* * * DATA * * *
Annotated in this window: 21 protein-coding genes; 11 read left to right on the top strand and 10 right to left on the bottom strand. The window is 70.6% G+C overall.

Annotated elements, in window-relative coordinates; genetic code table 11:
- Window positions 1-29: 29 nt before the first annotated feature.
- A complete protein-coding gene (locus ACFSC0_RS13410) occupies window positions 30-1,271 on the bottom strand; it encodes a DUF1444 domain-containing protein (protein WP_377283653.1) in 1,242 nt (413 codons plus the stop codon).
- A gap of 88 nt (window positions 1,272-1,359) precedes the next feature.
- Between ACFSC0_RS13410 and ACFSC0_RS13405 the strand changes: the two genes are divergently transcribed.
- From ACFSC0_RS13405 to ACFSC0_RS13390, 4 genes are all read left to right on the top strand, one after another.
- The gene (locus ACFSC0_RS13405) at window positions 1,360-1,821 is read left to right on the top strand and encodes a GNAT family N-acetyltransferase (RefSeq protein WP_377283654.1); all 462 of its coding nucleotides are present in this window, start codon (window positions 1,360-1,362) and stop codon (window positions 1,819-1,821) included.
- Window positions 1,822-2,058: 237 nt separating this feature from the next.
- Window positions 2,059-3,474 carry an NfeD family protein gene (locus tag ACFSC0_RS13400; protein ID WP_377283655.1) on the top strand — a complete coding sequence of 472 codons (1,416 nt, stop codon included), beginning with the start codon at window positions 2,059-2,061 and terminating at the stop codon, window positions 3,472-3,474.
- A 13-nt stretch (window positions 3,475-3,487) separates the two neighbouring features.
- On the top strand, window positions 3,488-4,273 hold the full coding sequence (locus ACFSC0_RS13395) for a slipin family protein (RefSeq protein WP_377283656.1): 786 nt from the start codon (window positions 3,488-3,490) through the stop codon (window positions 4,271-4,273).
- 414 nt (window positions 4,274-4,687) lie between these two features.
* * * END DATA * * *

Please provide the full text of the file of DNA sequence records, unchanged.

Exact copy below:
Annotated in this window: 21 protein-coding genes; 11 read left to right on the top strand and 10 right to left on the bottom strand. The window is 70.6% G+C overall.

Annotated elements, in window-relative coordinates; genetic code table 11:
- Window positions 1-29: 29 nt before the first annotated feature.
- A complete protein-coding gene (locus ACFSC0_RS13410) occupies window positions 30-1,271 on the bottom strand; it encodes a DUF1444 domain-containing protein (protein WP_377283653.1) in 1,242 nt (413 codons plus the stop codon).
- A gap of 88 nt (window positions 1,272-1,359) precedes the next feature.
- Between ACFSC0_RS13410 and ACFSC0_RS13405 the strand changes: the two genes are divergently transcribed.
- From ACFSC0_RS13405 to ACFSC0_RS13390, 4 genes are all read left to right on the top strand, one after another.
- The gene (locus ACFSC0_RS13405) at window positions 1,360-1,821 is read left to right on the top strand and encodes a GNAT family N-acetyltransferase (RefSeq protein WP_377283654.1); all 462 of its coding nucleotides are present in this window, start codon (window positions 1,360-1,362) and stop codon (window positions 1,819-1,821) included.
- Window positions 1,822-2,058: 237 nt separating this feature from the next.
- Window positions 2,059-3,474 carry an NfeD family protein gene (locus tag ACFSC0_RS13400; protein ID WP_377283655.1) on the top strand — a complete coding sequence of 472 codons (1,416 nt, stop codon included), beginning with the start codon at window positions 2,059-2,061 and terminating at the stop codon, window positions 3,472-3,474.
- A 13-nt stretch (window positions 3,475-3,487) separates the two neighbouring features.
- On the top strand, window positions 3,488-4,273 hold the full coding sequence (locus ACFSC0_RS13395) for a slipin family protein (RefSeq protein WP_377283656.1): 786 nt from the start codon (window positions 3,488-3,490) through the stop codon (window positions 4,271-4,273).
- 414 nt (window positions 4,274-4,687) lie between these two features.